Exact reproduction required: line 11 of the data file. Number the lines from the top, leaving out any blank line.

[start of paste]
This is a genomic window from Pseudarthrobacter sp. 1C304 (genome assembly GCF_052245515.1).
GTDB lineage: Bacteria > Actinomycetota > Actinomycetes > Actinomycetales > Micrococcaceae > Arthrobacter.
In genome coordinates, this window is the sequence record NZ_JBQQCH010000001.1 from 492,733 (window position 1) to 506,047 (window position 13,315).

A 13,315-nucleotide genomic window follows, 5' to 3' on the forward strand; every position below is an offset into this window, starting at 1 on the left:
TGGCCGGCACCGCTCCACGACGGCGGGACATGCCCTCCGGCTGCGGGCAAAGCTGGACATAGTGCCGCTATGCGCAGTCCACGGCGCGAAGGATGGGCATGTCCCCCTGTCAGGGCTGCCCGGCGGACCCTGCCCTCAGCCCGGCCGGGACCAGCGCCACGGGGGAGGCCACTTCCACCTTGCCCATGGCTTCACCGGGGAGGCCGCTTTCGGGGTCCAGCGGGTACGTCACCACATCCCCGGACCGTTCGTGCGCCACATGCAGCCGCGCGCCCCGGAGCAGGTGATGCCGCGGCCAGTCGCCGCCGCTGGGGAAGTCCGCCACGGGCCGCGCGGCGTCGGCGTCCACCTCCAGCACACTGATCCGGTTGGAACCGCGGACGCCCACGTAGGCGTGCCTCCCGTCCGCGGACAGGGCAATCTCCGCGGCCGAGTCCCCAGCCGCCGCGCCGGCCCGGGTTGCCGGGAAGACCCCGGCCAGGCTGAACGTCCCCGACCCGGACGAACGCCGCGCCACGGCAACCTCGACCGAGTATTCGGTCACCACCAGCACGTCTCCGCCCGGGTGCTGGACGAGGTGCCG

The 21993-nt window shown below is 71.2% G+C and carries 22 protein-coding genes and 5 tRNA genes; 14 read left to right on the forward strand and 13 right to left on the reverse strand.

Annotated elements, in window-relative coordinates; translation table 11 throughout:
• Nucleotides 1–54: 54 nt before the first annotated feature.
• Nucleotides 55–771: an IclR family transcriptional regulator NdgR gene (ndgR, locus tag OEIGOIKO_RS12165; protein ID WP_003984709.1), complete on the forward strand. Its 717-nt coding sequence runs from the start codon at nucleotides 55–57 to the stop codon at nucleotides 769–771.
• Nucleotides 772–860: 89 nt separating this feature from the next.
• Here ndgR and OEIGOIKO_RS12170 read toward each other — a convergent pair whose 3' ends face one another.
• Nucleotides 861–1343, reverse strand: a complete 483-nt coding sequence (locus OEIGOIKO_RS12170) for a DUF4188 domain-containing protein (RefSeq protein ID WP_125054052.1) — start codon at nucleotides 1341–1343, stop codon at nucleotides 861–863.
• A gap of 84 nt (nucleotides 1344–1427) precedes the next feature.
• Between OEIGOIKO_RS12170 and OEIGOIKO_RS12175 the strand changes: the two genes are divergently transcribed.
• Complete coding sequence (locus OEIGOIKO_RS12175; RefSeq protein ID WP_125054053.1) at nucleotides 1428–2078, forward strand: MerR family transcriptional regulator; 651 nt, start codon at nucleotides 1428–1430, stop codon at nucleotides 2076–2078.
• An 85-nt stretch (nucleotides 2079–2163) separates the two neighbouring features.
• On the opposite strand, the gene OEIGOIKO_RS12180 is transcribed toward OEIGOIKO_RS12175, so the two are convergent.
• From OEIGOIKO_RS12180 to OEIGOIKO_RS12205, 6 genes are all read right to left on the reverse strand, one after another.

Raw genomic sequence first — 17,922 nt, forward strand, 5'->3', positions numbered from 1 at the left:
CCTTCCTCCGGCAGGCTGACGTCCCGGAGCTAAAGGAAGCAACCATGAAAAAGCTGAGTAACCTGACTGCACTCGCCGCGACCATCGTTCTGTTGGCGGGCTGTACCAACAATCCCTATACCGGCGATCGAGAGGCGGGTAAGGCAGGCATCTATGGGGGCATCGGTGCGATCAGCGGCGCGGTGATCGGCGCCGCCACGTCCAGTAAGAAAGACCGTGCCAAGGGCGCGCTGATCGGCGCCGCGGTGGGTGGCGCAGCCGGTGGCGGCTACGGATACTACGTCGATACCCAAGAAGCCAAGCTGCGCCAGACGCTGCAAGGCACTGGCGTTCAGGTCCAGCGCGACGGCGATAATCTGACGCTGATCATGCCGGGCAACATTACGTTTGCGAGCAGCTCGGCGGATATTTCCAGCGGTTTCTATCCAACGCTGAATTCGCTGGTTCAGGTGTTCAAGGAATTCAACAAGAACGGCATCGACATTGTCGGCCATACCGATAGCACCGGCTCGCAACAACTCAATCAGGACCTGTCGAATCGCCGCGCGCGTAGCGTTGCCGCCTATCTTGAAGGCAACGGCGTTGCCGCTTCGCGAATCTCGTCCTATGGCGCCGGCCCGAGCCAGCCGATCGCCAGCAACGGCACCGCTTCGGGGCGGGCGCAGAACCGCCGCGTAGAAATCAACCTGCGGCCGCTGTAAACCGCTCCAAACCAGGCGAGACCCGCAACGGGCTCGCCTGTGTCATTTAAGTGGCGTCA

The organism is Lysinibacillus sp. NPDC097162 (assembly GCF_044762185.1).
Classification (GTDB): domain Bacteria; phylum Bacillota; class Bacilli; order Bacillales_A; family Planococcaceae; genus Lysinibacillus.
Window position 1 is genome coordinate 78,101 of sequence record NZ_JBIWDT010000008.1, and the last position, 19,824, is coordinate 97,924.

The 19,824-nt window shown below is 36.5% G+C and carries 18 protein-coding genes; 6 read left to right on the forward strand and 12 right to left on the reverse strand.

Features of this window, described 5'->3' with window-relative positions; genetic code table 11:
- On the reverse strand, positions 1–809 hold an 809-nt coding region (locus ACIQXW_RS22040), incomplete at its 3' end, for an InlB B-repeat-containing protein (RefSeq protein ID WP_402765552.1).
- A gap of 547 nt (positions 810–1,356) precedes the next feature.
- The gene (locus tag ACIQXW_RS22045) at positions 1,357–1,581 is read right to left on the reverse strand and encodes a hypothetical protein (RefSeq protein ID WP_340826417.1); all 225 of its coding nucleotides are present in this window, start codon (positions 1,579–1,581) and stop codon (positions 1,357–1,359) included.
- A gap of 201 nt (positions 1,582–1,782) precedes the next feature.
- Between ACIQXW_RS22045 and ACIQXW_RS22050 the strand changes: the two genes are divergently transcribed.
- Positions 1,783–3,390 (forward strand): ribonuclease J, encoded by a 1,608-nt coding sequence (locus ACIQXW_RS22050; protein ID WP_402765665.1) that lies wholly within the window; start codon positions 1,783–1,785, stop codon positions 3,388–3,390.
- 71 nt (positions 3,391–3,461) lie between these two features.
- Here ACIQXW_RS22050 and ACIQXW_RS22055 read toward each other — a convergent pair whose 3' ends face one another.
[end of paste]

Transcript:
• Here ndgR and OEIGOIKO_RS12170 read toward each other — a convergent pair whose 3' ends face one another.